I got a little liquored and sentimental awhile ago and scribbled all this out on printer paper at two in the morning. It’s more melodramatic than I’d like, but it’s not bad and I don’t mind it as a little giving-thanks, especially since we did our big dinner this past Sunday. I’ll see what I can do to make the pictures lighthearted.
I’ve written about kids, but I’m not sure I’ve ever written about parents except to denigrate the idea of becoming one. There’s a lot of thought behind that. In the first place, not much is left of the American Dream except the notion that you ought to give better than you got. My folks came of age during the last great gasp of old-time Corporate America. From the golden age of Reagan’s military straight into the arms of General Motors they went, knowing that thirty years from the first day in the plant they’d be taken care of, that the Company’d care for their health, their kids, their retirement. And they did well for themselves. Smart, driven people navigating the world they’d been bred for.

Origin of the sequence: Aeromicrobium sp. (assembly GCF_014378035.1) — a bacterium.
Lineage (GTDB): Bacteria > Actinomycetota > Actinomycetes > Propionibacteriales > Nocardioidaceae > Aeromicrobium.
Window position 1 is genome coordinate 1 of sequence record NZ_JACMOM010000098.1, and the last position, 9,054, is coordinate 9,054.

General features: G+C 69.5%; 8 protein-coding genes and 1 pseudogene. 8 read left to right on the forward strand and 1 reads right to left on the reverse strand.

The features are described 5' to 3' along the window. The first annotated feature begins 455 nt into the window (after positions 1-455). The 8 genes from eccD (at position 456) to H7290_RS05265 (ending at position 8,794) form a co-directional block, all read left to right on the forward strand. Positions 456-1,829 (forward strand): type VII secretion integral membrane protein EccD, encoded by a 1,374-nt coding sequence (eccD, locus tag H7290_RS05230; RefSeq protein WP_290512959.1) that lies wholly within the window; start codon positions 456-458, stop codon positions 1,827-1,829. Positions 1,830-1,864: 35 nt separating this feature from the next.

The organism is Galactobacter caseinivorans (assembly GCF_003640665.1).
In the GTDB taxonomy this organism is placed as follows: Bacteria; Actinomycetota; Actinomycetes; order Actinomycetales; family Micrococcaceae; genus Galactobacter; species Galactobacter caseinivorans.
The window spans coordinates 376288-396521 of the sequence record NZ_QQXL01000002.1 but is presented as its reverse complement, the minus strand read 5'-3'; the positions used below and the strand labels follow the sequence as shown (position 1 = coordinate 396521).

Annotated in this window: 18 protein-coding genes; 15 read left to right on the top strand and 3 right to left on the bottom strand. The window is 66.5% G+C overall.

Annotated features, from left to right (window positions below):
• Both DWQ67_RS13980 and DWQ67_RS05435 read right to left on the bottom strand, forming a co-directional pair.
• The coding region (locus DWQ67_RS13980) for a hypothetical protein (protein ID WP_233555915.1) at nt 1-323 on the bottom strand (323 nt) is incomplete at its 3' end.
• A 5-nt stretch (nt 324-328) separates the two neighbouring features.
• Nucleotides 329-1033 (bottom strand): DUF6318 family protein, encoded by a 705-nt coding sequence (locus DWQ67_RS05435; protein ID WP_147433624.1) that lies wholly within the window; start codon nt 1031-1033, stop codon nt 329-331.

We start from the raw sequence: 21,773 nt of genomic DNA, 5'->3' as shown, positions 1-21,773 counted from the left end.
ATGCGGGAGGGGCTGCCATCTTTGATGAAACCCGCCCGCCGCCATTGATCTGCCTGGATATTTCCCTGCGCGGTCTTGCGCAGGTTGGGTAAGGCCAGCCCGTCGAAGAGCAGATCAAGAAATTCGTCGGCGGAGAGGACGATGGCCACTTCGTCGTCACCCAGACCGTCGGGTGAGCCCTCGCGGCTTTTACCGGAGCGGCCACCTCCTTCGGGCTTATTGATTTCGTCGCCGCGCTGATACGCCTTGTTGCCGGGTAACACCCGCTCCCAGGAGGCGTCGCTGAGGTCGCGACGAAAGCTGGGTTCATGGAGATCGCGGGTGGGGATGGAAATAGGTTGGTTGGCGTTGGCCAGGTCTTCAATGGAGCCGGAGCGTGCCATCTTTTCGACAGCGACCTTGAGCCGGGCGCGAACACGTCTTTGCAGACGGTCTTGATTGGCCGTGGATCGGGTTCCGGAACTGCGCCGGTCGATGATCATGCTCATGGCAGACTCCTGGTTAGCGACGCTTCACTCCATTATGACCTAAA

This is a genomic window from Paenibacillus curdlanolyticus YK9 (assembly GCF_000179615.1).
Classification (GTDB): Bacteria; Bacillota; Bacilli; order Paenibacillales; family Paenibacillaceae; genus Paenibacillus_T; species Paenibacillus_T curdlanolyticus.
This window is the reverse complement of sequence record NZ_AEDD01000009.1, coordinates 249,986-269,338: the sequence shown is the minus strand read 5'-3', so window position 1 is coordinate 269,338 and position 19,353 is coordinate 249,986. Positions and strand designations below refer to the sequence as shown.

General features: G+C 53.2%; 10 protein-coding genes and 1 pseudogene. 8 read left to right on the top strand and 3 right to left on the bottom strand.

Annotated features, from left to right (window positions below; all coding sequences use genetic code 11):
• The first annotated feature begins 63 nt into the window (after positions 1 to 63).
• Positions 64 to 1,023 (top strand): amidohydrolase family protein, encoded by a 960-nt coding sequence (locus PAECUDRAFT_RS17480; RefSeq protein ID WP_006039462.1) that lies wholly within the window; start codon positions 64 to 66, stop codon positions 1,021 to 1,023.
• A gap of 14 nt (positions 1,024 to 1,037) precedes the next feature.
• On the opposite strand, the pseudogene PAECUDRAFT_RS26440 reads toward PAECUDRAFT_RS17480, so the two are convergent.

I grew up in the most luxury you can have without being ruined as a human. I never had cause to want. I lived abroad, went to good mostly public schools, met decent people. Any desire on my part was not the result of privation but considered withholding on theirs, careful choices by my parents that kept me grounded. I was never aware of our wealth until late in high school; they’d shielded me from the tacky excess that seems to typify the upper ranks of the middle class now. They worked hard and long, maybe too much so. Much of our early care was given over to nannies and au pairs, but it’s a testament to my folks that I barely remember those caregivers’ names now, while my father reading us One Thousand and One Arabian Nights at bedtime is as fresh as what I ate for breakfast.